When our athletic ability plateaus, and we no longer see the gains in speed, strength, or endurance that we used to see before, we tend to increase our training volume: more hill repeats, more squats, more miles.
Training like this is rarely the right answer. The human body is a phenomenally complicated system—those of us who have been chronically overtrained and injured know that for a fact.
Obvious, straightforward approaches aren’t enough for a system like this. Sure, there are parts that are plainly related to particular abilities: fast-twitch muscle fibers, sugar and ATP to speed, slow-twitch muscle fibers, lungs, fat, and mitochondria to endurance, and muscle size and maximal effort to strength. But ultimately, we need to appreciate the behavior of the system as a whole, and tailor our training to the system as a whole.
If we want to achieve this, there is no idea more important to understand than the systems thinking notion known as emergence.
Emergence addresses the fact that a whole is larger than the sum of its parts: while the parts of a particular system, whether they be atoms, muscles, cars, or people, have properties of their own—atoms are vibrating at certain rates, muscles can be strong or weak, cars can be fast or slow, and people can be skeptical or not—when you put these parts together into a system, you get properties that apply only to the system, and not to the parts.
In other words, these properties emerge from the interaction of the parts, and therefore, of their organization into a system.
These are called emergent properties.
Solidity, for example, is an emergent property. A liquid becomes a solid when the molecules that compose it get colder (and therefore closer together) and move beyond a certain temperature threshold. Nothing happened to the molecules themselves. But the changing nature of their interaction changed a property that expressed itself in the system of molecules: that system went from being a liquid to being a solid.
In the same fashion, speed, strength, and endurance are emergent properties of the human body in the athletic domain. How so? Even if one muscle is strong, fast, and possesses good endurance, it can’t express that speed, strength, or endurance unless the rest of the body’s faculties—opposing muscles and circulatory, endocrine, and nervous system, to name a few—are also functioning properly and interacting correctly with each other.
What does this tell us?
That the particular capabilities of particular muscles or internal bodily systems don’t matter as much as the proper interaction between those systems.
To develop greater endurance, it is not enough, for example, to train simply the aerobic engine (even if you think of the “aerobic engine” as comprising the lungs, blood vessels and capillaries, diaphragm, all the way down to the mitochondria). Bone, tendon, fasciae, and even the fluid sacs around the joint must be developed enough to withstand the added use made possible by a more powerful aerobic system.
Without developing these systems—and others—together with each other, and ensuring that they are equally balanced and capable of interacting with each other at the highest level of performance, we’ll see our increases in athletic ability slowly grind to a halt.
In a previous post I mentioned how different variables—say, the power of different bodily systems—go from being apparently unrelated to being frustratingly interrelated as we develop the system’s capabilities:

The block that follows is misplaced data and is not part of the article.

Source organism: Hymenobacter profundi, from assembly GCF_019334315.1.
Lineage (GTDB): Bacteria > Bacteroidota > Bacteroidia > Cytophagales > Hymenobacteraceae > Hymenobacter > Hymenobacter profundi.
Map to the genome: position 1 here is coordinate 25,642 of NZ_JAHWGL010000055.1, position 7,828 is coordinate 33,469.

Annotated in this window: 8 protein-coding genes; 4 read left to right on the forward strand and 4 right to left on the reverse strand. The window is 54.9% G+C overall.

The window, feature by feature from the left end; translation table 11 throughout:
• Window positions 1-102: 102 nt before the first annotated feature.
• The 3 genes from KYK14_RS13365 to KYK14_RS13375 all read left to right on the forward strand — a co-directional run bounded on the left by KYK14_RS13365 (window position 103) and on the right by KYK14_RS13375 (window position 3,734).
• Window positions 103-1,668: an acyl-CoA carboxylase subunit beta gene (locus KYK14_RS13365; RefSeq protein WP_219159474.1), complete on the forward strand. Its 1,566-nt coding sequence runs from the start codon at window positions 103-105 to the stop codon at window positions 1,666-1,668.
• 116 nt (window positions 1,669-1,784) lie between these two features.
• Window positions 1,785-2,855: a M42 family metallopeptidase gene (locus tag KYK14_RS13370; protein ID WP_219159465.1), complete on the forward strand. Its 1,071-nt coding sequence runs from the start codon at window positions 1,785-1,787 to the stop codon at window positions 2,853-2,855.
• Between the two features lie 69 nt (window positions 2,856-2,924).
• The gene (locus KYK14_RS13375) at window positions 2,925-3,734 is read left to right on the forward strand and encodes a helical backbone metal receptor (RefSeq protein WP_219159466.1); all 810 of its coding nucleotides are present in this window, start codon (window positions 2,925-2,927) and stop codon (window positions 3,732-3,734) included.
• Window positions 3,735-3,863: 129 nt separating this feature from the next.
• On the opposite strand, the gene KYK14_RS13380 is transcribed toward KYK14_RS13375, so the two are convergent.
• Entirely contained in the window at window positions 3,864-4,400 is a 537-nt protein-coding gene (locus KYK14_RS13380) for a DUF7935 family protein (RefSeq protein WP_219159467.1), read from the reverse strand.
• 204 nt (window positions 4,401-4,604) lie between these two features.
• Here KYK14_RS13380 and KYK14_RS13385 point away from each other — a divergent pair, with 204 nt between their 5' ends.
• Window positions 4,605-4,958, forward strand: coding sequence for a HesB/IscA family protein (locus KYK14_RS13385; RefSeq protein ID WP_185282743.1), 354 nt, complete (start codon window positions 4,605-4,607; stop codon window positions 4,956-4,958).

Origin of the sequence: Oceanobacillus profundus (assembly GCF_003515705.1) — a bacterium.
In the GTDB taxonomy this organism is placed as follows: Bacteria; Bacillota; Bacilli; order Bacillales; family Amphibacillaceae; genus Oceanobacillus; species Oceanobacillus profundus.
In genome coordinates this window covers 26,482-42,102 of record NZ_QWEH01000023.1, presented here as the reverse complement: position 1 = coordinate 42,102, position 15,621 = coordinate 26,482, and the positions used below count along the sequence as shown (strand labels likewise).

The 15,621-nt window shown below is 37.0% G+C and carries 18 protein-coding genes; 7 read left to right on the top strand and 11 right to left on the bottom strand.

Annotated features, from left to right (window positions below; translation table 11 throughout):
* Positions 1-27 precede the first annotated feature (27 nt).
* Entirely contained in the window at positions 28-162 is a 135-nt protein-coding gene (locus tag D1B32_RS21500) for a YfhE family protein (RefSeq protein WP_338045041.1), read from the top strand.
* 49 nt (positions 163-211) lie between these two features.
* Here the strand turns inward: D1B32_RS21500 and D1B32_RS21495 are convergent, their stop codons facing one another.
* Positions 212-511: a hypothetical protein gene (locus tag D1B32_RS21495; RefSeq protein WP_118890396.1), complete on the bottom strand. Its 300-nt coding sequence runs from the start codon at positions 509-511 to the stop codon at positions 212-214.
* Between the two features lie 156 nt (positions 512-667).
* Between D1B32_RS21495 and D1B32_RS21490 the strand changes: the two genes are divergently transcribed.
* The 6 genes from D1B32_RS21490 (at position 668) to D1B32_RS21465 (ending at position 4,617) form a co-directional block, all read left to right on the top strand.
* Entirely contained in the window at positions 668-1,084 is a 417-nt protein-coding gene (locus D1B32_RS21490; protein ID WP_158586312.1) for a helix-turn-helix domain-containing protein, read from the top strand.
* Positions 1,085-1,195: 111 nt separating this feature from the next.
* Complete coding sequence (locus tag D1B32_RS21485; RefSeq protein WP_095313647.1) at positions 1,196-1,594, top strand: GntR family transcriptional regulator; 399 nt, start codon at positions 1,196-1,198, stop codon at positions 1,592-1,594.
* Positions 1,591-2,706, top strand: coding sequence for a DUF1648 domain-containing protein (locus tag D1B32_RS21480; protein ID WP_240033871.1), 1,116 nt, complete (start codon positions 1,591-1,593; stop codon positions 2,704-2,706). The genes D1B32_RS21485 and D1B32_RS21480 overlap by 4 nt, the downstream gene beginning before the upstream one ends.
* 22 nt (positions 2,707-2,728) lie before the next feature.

“The perceived set of independent variables changes to a formidable set of interdependent variables. Improvement in one variable would only come at the expense of the others.”
That is essentially what is happening here: as we develop the cardiovascular system, the musculoskeletal system, or the nervous system, we find that further increases in our cardiac output, muscle power, or ability to concentrate lead us down a problematic path. If we develop too much capability in one of these domains, without training others, we’ll end up creating conditions—like running too many miles on untrained calves—that will end up destroying our athletic ability.
But there’s more to this than just training each given component, and more to it than even training them to match each other’s capabilities. As I mentioned above, systems aren’t really built from parts; they’re built from interactions. So we must train the ability of the different parts to interact with each other.
To name one common example of what happens when we don’t, there is the Valsalva manuever, which consists of holding our breath when we exercise. We do this because of a dysfunction of the deep muscles of the hip and the spine, and their inability to work together with the diaphragm. The Valsalva manuever can raise thoracic blood pressure to dangerous levels, and put the athlete’s life at risk.
It is typical to see runners with hip/spine dysfunctions hold their breath every few steps, or time their breath to the landing of a particular leg. This has the potential to exacerbate a whole bunch of gait problems, not to mention the loss of speed, power, and endurance, and the effort implied in having to overwork the lungs to make up for the dysfunction at the hip and the spine.
This, or some form of it, is typically why as runners and athletes we plateau. We can’t move forward with our development: the components themselves are preventing each other’s ability to evolve.
The underlying problems must be resolved, but above all, the functioning of these systems must be synchronized. They must interact; their functioning must assume that the other system is also at play.
When we achieve this with more and more of the body’s components we will observe dramatic increases in the emergent properties of the athletic body: speed, strength, and endurance.